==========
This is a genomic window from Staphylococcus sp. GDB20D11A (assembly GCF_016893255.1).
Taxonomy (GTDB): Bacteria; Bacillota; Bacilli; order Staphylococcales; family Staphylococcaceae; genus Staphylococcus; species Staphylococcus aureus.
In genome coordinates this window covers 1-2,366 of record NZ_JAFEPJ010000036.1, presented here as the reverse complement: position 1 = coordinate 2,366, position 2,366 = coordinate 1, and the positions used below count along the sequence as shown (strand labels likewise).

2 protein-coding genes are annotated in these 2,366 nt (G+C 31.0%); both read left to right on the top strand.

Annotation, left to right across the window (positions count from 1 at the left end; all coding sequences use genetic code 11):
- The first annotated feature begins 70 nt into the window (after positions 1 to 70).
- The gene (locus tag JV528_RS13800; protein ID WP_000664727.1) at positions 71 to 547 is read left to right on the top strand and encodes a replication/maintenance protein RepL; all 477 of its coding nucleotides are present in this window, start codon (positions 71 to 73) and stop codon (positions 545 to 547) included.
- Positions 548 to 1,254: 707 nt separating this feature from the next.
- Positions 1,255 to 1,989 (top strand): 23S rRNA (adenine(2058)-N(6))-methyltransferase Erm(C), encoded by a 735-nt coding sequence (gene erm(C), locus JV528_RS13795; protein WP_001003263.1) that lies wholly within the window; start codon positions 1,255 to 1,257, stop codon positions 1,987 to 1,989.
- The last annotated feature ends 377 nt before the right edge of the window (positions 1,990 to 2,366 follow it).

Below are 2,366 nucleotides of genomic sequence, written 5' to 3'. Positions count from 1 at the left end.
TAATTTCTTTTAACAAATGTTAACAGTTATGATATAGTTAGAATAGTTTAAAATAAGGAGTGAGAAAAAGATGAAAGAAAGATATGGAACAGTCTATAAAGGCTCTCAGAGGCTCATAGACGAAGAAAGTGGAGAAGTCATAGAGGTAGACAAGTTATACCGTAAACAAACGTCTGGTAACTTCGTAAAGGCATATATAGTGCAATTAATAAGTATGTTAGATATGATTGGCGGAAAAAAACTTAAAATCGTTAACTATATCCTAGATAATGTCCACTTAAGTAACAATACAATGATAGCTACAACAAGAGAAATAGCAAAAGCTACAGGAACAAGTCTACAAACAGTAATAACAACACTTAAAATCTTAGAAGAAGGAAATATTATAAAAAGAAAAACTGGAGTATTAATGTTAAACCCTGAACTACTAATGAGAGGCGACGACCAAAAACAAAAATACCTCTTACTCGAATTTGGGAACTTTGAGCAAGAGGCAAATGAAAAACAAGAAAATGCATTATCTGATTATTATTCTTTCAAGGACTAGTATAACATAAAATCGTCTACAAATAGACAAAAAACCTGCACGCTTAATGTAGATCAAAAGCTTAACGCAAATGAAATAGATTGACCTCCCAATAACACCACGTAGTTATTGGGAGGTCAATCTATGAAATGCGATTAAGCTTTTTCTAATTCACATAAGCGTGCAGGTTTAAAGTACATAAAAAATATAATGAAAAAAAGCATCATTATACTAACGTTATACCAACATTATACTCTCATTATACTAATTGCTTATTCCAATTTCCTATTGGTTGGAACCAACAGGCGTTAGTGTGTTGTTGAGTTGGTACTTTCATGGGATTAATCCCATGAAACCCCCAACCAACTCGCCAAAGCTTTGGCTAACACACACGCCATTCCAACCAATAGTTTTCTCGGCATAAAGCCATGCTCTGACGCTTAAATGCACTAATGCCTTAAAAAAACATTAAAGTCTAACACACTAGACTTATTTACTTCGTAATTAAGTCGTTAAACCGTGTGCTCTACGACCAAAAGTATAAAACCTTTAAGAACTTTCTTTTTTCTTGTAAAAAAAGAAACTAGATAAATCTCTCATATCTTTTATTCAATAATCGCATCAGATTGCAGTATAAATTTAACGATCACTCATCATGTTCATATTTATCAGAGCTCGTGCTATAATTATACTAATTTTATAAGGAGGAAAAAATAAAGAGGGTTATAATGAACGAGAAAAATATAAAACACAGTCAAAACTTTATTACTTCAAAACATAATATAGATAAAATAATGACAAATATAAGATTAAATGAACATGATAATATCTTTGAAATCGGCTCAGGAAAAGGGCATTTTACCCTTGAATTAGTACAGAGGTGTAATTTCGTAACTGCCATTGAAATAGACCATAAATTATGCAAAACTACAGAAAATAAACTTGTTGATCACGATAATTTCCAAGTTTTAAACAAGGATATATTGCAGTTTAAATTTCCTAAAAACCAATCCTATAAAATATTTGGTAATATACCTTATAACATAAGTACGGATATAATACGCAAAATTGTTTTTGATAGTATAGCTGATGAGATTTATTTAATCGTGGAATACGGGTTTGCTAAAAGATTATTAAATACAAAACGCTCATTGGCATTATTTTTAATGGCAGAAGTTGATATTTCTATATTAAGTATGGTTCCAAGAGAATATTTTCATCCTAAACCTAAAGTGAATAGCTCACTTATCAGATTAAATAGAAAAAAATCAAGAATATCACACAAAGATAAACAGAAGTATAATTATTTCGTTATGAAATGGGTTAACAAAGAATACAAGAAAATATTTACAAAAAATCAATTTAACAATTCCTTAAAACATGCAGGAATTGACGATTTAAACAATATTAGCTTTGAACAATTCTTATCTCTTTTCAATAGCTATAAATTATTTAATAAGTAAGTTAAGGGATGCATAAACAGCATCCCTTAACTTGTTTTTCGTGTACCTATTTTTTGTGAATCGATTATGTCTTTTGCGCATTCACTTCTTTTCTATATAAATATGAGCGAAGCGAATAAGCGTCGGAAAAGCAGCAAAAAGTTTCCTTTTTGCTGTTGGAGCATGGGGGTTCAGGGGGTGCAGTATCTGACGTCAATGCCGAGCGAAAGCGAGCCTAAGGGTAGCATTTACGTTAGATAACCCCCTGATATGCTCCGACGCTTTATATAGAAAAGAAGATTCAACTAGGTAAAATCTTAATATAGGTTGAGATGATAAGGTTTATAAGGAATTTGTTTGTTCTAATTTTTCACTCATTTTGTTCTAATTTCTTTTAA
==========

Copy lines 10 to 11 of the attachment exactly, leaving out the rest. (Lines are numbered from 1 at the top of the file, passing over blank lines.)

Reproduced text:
- The last annotated feature ends 377 nt before the right edge of the window (positions 1,990 to 2,366 follow it).

Below are 2,366 nucleotides of genomic sequence, written 5' to 3'. Positions count from 1 at the left end.